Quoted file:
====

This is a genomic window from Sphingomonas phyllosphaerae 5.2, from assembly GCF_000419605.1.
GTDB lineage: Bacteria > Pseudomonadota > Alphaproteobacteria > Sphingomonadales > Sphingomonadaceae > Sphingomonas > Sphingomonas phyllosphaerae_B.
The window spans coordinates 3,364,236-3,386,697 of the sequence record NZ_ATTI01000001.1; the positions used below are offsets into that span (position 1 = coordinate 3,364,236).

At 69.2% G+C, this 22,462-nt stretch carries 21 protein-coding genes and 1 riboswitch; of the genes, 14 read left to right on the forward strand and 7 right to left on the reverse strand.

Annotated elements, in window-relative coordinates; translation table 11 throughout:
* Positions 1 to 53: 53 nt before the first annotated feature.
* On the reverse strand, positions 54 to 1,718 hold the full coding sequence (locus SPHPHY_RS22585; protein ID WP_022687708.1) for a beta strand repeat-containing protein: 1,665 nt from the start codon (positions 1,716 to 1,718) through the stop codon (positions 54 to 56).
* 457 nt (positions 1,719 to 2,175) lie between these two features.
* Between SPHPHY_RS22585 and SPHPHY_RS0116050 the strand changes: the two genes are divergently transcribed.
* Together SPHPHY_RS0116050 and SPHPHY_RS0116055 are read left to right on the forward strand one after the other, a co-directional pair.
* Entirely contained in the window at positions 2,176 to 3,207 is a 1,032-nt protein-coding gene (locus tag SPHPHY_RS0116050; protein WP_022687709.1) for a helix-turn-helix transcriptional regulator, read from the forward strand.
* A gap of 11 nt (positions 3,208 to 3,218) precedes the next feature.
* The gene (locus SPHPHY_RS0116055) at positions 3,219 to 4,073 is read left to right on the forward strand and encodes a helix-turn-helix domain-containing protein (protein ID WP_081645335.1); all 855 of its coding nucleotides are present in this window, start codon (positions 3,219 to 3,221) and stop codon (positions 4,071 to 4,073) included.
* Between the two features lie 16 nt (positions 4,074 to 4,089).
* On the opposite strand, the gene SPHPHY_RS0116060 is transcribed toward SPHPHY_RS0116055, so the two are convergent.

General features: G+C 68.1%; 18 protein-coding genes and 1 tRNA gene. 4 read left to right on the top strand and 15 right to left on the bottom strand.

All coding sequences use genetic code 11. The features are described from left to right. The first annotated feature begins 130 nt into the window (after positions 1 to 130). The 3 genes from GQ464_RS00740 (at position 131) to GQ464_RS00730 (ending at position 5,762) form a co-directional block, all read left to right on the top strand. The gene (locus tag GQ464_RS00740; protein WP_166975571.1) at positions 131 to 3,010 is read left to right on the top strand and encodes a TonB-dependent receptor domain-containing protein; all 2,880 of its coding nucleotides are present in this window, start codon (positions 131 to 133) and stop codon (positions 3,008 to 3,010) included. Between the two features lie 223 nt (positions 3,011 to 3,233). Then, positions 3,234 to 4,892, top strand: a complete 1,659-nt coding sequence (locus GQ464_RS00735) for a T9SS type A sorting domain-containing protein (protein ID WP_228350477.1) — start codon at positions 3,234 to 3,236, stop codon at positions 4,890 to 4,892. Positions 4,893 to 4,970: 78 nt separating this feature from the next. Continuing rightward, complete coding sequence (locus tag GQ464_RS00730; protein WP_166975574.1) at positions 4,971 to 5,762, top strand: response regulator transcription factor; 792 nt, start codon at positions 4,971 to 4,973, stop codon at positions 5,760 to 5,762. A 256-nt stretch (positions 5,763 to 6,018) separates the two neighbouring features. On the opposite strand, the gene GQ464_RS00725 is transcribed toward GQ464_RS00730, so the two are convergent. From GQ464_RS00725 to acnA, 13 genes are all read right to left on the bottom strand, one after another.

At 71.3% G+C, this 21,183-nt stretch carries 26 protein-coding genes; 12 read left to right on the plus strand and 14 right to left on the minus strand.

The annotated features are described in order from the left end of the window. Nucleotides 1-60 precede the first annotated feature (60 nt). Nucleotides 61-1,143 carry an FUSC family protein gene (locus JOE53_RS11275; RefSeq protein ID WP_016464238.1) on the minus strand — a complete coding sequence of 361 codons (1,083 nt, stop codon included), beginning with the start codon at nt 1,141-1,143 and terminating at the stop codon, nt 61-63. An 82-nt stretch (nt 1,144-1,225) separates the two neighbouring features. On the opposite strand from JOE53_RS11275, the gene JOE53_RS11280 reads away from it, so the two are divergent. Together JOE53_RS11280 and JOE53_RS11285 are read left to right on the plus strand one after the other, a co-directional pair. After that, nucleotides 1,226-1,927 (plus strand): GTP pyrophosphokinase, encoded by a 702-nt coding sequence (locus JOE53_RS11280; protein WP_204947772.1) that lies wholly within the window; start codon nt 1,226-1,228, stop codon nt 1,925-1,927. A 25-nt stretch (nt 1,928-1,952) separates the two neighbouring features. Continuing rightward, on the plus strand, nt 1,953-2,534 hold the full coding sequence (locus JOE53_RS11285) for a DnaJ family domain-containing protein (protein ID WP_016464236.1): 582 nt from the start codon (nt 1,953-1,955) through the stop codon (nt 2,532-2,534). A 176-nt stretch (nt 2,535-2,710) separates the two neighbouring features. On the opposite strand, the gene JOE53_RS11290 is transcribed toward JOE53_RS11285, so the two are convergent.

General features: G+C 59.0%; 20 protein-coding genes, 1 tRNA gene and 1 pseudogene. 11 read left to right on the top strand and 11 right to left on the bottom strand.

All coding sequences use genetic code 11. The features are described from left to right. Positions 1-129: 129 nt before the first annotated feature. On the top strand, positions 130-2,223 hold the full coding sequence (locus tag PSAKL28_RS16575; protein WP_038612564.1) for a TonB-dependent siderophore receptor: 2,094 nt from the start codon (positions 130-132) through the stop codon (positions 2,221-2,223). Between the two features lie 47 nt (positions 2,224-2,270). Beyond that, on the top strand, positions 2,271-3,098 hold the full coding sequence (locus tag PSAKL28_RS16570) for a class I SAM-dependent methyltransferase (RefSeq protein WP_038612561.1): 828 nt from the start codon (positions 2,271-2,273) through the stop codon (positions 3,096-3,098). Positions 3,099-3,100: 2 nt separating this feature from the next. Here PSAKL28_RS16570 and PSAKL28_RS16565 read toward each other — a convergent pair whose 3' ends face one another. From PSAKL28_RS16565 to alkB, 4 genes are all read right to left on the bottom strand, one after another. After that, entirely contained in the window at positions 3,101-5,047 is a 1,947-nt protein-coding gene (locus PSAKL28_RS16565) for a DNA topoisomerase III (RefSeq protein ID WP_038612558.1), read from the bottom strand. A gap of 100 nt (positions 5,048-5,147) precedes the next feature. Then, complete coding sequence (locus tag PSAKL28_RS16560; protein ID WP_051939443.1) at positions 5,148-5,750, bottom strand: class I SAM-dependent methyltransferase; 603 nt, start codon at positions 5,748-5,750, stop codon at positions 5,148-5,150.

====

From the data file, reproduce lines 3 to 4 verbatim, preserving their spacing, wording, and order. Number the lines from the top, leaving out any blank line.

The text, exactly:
The window spans coordinates 3,364,236-3,386,697 of the sequence record NZ_ATTI01000001.1; the positions used below are offsets into that span (position 1 = coordinate 3,364,236).

At 69.2% G+C, this 22,462-nt stretch carries 21 protein-coding genes and 1 riboswitch; of the genes, 14 read left to right on the forward strand and 7 right to left on the reverse strand.